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The Pig is the most docile of livestock in people's minds, having a round and fat face, and doing nothing other than eating and sleeping all day long.
Unlike the quick-witted Dog, the Pig doesn't understand what its owner wants, therefore, it has no need to follow or curry favor with its master.
The Pig is very famous for its laziness, and it grows fastest among all the livestock due to its lack of activity. The Pig barely takes any exercise despite continually eating, let alone worrying or being overworked.
The Pig is also known for its dirtiness, which is largely due to spending all of its life in a pigsty, so it's rather disgusting for men to see its living environment.
The Pig symbolizes foolishness, laziness, greed, and ugliness due to the above-mentioned characteristics, and its name is always used in a derogatory manner in traditional Chinese culture.
The Pig was also used in a disdainful sense, referring to the Chinese who were sold abroad as slaves and laborers during the late Ming Dynasty (1368 – 1644) and early Qing Dynasty (1644 – 1911), who were unlikely to return to China throughout their lives.
People use the symbolic cultural meanings of the Pig in a derogatory sense largely due to their prejudiced surface observations, but this is not always the case.
The cultural meaning of the Pig was not used in a derogatory sense at all in ancient times; instead, the Pig served as the gauge of bravery.
Not only did the ancient people raise pigs in their houses, but their social activities were also centered on the issues related to the pigs. For example, in terms of the font style, the ancient Chinese character (referring to the inscriptions on bones or tortoise shells) "事" depicts a man catching a pig with a long handle in his hand.
What's more, the quality of men was also measured by the pig (actually the wild boar) hunting activity in ancient times. For example, in terms of the font style, the ancient Chinese character "敢" depicts a man catching a pig with his bare hands. As a result, the Chinese character "敢" means bravery, and those who couldn't catch a pig were considered to be cowards in ancient times.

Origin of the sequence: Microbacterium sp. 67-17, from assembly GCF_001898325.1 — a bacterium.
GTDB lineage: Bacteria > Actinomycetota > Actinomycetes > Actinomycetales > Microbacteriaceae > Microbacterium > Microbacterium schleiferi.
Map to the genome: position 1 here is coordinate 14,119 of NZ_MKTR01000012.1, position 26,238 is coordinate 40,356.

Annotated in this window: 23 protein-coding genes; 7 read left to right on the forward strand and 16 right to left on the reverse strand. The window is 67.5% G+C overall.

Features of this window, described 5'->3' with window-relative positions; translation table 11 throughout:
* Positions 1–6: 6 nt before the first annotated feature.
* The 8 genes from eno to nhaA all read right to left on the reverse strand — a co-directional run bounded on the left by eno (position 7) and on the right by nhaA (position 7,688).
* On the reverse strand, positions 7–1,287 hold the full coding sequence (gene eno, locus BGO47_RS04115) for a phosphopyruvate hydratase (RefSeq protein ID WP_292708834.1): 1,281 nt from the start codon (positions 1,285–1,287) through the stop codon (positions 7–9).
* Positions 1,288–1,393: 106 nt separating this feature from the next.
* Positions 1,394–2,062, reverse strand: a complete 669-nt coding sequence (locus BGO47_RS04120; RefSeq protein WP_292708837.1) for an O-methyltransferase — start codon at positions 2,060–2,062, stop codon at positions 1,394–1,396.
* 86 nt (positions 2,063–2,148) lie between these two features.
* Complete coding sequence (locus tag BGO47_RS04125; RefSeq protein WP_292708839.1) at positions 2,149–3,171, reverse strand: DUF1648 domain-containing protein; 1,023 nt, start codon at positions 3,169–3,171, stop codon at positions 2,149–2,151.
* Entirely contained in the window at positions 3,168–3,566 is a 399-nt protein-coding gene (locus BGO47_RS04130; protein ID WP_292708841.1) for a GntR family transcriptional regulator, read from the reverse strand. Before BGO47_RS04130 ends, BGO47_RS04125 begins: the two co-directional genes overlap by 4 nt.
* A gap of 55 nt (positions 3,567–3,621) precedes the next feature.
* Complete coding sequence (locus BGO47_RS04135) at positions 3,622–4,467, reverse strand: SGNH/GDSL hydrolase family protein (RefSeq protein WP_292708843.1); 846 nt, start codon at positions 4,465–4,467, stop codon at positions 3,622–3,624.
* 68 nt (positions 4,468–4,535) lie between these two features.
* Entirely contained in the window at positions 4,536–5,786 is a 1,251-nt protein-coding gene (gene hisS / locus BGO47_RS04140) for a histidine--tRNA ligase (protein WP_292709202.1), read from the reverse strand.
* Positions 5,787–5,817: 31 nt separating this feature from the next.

The Pig seems docile due to having lost its original nature after being isolated from nature and tamed for such a long time. On the contrary, the wild boar is very violent and well-versed at striking violently; therefore, the Pig symbolizes marching fearlessly onward in the ancient Chinese culture.
Due to the brave features of the Pig, the Japanese often give their children names containing the word "pig". They do so not because the pig is easily raised but because they appreciate the brave spirit of the pig.
Europeans have a similar cognition to the Japanese, and they consider that the wild boar is the fiercest and toughest animal among beasts, though it has no horns. The boar has sharp and hard buckteeth to stab its enemies easily, and it has armor-like skin due to continuously rubbing it on the tree trunks.
The pig pattern is extensively carved on badges in Europe, symbolizing bravery. For example, the badge of Richard III of England has the pattern of two pigs surrounding and protecting the shield. The badge of Campbell Clan in Scotland has the design of a pig's head which fully highlights the dignity of the pig.